‘I’m critical of the Turkish government. I’d be ashamed of myself if I kept quiet,’ says former Zaman columnist

Herkül Millas, 82, a Greek-Turkish columnist for the now-closed Zaman daily who lives in Athens, said he as a government critic only wrote what he thought was right and that it was dangerous to do so in Turkey.

In a video interview he gave to the Kronos news website. Millas said the Zaman newspaper was under intense pressure before a failed coup on July 15, 2016, adding that he had made the decision not to return to Turkey even before the coup attempt since he didn’t want to live under fear and oppression.

Millas spoke about his time writing for Zaman and how it became dangerous: “It turned out that writing for Zaman was a crime, but that didn’t come out until much later. Imagine writing for a newspaper for 10 years and in the 11th year they tell you it was a crime. The ‘crime’ was declared, but it wasn’t said what exactly our crime was,” Millas said.

Zaman was among some 200 media outlets that were closed down by the Turkish government after the failed coup. It was Turkey’s highest-circulating daily before it was put under state control and then shuttered by a decree in 2016. Many journalists and columnists from Zaman are accused by the Turkish government of having links to the faith-based Gülen movement.

Turkish President Recep Tayyip Erdoğan has been targeting followers of the Gülen movement, inspired by Turkish Muslim cleric Fethullah Gülen, since the corruption investigations of December 17-25, 2013, which implicated then-prime minister Recep Tayyip Erdoğan, his family members and his inner circle.

Dismissing the investigations as a Gülenist coup and conspiracy against his government, Erdoğan designated the movement as a terrorist organization and began to target its members. He intensified the crackdown on the movement following an abortive putsch in 2016 that he accused Gülen of masterminding. Gülen and the movement strongly deny involvement in the coup attempt or any terrorist activity.

Dozens of former Zaman employees left Turkey after the failed coup to avoid the government crackdown targeting critical journalists and disloyal citizens. Some, like Millas, who were already abroad, decided not to return to Turkey for fear of being in danger for their opposition stance.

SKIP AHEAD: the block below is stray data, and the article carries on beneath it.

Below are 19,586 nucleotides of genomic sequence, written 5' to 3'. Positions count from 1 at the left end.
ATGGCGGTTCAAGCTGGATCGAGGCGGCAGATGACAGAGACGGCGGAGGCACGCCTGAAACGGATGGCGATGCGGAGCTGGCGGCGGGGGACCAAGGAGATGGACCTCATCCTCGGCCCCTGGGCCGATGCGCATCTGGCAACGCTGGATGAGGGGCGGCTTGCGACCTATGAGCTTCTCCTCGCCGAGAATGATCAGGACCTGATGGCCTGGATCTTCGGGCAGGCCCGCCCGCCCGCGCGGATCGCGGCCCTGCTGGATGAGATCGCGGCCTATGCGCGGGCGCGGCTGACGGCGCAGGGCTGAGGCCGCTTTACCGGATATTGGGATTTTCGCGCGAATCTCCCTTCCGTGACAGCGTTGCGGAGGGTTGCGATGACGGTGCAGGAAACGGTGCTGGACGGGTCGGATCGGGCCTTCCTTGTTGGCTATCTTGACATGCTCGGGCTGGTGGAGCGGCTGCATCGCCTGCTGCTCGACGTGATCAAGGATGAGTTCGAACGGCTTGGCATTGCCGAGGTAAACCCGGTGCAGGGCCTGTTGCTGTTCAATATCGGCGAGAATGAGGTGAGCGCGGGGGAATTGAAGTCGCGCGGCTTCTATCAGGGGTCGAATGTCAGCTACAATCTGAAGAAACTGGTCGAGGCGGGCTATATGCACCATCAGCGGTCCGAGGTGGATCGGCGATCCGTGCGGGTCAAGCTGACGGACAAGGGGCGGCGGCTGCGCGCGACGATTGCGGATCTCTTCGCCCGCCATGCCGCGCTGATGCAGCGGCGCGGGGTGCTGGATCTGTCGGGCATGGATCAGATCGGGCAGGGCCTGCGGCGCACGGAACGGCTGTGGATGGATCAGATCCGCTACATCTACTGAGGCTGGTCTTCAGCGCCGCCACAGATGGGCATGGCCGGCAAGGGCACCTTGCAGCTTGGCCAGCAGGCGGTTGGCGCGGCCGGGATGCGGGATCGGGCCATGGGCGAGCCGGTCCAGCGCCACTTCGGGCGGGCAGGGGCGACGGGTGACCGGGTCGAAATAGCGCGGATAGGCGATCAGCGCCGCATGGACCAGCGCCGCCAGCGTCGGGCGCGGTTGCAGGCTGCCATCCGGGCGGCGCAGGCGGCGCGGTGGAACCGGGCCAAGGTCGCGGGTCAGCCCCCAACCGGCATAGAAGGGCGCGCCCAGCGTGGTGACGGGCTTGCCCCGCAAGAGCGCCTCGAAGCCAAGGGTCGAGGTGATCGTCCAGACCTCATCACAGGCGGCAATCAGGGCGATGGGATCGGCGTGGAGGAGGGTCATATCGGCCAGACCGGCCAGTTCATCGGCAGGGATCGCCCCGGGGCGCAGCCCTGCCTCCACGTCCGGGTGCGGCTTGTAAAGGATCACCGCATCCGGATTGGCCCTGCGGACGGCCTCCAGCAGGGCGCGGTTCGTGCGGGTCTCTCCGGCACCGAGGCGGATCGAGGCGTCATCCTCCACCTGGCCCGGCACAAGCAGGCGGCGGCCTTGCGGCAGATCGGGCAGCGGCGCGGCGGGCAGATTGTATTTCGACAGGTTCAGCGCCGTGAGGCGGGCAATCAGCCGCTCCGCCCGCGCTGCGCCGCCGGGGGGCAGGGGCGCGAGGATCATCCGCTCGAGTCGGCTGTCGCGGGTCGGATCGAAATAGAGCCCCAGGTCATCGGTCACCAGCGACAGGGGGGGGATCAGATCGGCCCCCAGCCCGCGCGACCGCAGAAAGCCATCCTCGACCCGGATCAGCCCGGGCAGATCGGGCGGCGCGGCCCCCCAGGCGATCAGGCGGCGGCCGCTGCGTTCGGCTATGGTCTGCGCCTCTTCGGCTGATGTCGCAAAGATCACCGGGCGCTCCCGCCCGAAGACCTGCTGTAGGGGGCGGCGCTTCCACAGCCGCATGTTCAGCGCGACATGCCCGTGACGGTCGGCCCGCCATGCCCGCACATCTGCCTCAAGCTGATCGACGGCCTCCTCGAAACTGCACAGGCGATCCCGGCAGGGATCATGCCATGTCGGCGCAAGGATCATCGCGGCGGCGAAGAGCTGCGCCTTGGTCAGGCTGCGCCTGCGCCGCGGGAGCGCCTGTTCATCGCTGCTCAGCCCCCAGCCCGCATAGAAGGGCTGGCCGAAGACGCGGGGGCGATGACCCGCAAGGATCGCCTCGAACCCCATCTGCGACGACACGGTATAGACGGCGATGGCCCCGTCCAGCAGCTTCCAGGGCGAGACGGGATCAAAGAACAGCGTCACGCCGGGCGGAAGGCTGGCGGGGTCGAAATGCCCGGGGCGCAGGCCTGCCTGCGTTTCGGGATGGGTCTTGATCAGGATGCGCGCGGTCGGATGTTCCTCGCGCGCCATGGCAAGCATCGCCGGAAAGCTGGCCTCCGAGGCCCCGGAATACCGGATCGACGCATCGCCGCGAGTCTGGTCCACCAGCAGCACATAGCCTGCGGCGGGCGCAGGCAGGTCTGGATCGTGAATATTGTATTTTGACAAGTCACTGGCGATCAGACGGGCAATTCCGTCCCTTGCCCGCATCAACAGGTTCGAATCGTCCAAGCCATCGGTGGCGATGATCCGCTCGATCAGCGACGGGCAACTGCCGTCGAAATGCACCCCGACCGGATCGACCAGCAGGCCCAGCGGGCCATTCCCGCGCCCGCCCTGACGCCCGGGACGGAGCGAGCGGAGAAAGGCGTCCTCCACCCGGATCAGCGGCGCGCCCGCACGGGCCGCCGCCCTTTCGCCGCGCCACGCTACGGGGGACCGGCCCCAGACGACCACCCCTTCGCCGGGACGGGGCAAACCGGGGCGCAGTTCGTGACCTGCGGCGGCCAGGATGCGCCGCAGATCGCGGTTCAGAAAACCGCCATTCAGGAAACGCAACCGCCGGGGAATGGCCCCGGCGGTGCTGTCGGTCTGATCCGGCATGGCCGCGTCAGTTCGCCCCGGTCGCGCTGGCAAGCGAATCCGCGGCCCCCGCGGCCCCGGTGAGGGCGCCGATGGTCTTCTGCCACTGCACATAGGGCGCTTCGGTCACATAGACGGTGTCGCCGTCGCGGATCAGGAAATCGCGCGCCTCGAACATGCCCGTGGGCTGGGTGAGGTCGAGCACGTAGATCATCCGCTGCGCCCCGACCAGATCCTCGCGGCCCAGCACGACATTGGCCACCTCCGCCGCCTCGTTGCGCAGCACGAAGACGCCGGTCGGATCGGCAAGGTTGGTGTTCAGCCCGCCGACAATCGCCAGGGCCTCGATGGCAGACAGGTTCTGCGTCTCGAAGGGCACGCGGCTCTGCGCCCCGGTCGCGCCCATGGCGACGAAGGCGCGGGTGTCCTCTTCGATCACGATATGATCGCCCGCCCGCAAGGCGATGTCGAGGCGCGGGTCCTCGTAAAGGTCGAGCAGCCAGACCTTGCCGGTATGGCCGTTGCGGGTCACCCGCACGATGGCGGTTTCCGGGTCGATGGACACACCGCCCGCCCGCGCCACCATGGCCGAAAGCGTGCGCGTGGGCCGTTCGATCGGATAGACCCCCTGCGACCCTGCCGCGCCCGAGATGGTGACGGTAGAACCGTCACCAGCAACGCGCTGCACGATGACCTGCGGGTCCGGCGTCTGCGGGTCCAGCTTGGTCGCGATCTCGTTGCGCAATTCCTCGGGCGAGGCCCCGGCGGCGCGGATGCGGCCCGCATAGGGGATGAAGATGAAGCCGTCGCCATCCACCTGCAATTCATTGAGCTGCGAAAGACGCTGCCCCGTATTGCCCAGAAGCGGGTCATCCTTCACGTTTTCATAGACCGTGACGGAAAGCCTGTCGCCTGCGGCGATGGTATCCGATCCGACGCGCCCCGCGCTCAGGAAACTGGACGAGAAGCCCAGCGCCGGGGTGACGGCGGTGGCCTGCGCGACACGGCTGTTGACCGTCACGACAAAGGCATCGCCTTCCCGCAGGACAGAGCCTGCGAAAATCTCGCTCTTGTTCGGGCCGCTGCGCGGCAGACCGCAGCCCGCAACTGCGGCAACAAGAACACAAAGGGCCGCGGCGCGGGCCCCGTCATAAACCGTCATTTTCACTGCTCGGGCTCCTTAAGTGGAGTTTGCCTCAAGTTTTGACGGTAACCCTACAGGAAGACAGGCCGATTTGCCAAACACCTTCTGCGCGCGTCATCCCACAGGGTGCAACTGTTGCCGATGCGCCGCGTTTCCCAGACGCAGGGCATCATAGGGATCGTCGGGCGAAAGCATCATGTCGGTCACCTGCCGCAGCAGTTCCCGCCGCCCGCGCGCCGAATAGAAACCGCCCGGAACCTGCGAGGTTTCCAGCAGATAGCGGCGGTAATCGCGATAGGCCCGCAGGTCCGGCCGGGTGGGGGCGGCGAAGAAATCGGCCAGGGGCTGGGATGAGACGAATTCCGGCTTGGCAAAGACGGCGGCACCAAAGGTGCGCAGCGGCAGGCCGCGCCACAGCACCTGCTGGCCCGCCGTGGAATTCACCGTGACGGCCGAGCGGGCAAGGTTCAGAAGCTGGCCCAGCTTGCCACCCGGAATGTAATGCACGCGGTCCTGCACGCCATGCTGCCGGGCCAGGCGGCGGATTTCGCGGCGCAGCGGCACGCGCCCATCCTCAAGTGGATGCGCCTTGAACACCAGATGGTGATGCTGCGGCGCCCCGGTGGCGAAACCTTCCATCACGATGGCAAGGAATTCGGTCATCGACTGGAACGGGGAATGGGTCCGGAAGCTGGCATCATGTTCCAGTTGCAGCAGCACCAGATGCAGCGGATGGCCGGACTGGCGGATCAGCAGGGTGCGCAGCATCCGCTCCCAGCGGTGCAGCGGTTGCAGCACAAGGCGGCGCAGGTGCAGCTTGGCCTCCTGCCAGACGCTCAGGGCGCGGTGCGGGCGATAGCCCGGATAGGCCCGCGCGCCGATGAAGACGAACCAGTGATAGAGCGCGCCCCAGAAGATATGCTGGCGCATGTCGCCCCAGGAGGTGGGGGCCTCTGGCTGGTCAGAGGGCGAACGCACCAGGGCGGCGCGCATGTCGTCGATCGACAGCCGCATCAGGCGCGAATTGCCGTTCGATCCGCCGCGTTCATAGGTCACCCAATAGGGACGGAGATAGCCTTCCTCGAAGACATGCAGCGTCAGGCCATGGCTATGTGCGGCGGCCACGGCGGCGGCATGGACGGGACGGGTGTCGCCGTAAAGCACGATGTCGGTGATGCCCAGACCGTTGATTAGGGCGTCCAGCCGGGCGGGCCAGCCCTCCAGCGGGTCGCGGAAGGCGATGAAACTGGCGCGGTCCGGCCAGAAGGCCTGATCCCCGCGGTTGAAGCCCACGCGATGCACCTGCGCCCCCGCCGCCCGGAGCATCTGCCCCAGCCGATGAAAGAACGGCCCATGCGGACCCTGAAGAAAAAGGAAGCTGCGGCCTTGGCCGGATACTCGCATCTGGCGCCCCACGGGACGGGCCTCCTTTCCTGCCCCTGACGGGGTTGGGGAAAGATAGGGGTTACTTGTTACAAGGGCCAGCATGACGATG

Millas pointed out that this is not the first time he has been unable to return to Turkey because of his political position. As a member of a Greek minority, a leftist and a government critic, he said he never felt completely safe in Turkey and had to live abroad for several years after the March 12, 1971 coup attempt. Millas said he made the same decision again even before the 2016 abortive putsch because as a person of a certain age, it was not worth it for him to stay and experience injustice under the current government.

”In Turkey, intellectuals and people who want to do good for society always pay an extra price by going to jail for what they stand for, and then they become heroes after this terrible experience. ‘’Happy nations do not have heroes,’ and I don’t want to be a hero by going to jail,” Millas said.

Millas described the years he wrote for Zaman as a very good time. He said he never hesitated and never felt the need after the newspaper closed to hide the fact that he had been happy working there. ”I consider myself lucky, and I am proud to have written for Zaman. I am very happy to have met the colleagues I worked with there,” he said.

“If I lived in Turkey, I could be silent under pressure, but I would be ashamed of myself now if I did not talk about the injustices that are currently happening in Turkey. I cannot look away while my friends are suffering there.”

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